Wednesday, June 25, 2014

Asian Hackberry Aphid pesticide

 This is a guest post about another mandatory pesticiding in Sunnyvale. 
Click HERE to email the author- Jennifer Schmid, MSN, RN, CNL

 I'm not sure how many of you are residents of Sunnyvale, but I received a letter last week from the City of Sunnyvale that they will be going around at least my neighborhood (Lakewood) to drench the soil around Chinese Hackberry trees with an insecticide called Criterion 75 WSP to treat the Asian Hackberry Aphid.

 Has anyone else received this type of letter outside of Sunnyvale?

As with the mosquito fogging in Santa Clara County, according to the University of California Dept. of Agriculture at UCD, this insecticide is highly toxic to bees, lacewings, and ladybugs, all beneficial insects.  In addition, it contributes to outbreaks of spider mites and other pests. It also stays in the soil for years so you can't plant there (which means it also stays toxic to the beneficial insects for years). On top of that, we are in the middle of a drought, and they are asking us to water these trees throughout the summer so that the insecticide stays active!

I would ask anyone who has received this letter, ‹ in fact anyone who cares about the environment and bees ‹ to contact:
Joe Gonsalves, Sunnyvale City Arborist, at EMAIL
Leonard Dunn, Urban Landscape Manager in Sunnyvale at EMAIL
as well as your County Supervisor, click here
and State Representatives, click here.
Let's keep the momentum against mandatory insecticide applications going!

Here are my talking points, based on the research I did.  According to the UC Davis Dept. of Agriculture:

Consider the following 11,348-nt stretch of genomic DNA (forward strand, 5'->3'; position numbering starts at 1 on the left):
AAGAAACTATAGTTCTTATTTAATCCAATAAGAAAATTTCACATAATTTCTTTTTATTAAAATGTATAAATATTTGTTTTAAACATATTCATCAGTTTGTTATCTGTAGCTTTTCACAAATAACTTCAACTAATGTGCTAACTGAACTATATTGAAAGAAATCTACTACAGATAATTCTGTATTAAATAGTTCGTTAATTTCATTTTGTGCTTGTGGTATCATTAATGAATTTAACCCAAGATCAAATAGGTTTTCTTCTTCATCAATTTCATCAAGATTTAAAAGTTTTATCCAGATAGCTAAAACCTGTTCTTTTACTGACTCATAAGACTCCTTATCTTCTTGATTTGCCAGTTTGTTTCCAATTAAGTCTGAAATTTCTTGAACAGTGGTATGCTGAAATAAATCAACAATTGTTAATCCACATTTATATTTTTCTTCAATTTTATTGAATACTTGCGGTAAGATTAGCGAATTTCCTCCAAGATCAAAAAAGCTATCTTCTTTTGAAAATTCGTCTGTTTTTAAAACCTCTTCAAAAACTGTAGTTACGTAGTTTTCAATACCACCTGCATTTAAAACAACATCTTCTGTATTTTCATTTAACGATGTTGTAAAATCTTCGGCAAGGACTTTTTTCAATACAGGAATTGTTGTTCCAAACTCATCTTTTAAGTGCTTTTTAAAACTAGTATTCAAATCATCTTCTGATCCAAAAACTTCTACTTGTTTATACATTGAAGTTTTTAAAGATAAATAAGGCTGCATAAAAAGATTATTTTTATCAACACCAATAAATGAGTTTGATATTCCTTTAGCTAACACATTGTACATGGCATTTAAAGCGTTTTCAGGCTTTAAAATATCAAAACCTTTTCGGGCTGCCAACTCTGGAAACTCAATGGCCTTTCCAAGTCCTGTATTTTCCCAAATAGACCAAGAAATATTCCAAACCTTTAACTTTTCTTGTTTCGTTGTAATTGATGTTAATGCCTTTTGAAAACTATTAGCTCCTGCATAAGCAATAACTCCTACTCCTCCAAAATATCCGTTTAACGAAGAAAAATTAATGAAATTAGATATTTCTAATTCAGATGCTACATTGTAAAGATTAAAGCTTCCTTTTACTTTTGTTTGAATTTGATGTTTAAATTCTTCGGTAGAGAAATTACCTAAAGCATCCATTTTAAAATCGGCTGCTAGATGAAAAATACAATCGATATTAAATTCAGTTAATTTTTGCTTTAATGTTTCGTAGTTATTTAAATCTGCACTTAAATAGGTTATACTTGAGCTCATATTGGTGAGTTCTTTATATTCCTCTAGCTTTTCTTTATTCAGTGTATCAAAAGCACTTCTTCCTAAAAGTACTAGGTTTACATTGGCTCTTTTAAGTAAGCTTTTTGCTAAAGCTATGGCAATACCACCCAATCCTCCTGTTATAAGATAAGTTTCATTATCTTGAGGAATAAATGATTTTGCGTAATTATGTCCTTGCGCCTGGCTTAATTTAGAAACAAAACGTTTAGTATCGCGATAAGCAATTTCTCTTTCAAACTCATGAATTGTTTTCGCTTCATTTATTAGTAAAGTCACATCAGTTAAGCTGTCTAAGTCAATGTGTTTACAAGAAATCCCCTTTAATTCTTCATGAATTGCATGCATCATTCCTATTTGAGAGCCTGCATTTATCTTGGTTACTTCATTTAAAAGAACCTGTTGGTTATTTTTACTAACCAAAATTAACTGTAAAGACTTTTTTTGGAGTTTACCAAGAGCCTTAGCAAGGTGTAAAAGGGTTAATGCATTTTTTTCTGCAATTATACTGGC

1. Insecticides against the Asian Hackberry Aphid are not warranted to protect the health or survival of the tree.  They are only used when the honeydew excretions from the aphids become intolerable to people.
2. The active ingredient in Criterion, Imidacloprid, is toxic to beneficial bees, lacewings, and ladybugs but contributes to outbreaks of spider mites and other pests.
3. Once you apply Imidacloprid, it stays in the soil for years, may infiltrate groundwater, and remains toxic to beneficial insects and plants.
4. The best time to apply Imidacloprid is late winter to early spring when the leaves flush. There are limited studies showing any efficacy during the summer.
5. Dieback of trees tends to be from overirrigation, not from the aphids. The aphids are NOT harmful to the health of the tree.

If you are a Sunnyvale resident, please ask these questions as well:
1. Is there a way to opt out of the drenching?
2. Who made the decision to treat with the insecticide? (I personally have not been inconvenienced at all by the honeydew the aphids produce.)
3. Who is paying for the drenching?
4. Will we receive a rebate on our water bill to water the trees?
5. Are there any other solutions besides using insecticides?

I simply do not understand this rampant use of insecticides and pesticides, which will ultimately severely restrict our access to nutrient dense foods (especially if we're trying to grow them ourselves!!).

Thanks for listening and for your help.

Jennifer Schmid, MSN, RN, CNL
Oasis Wellness
Santa Clara, CA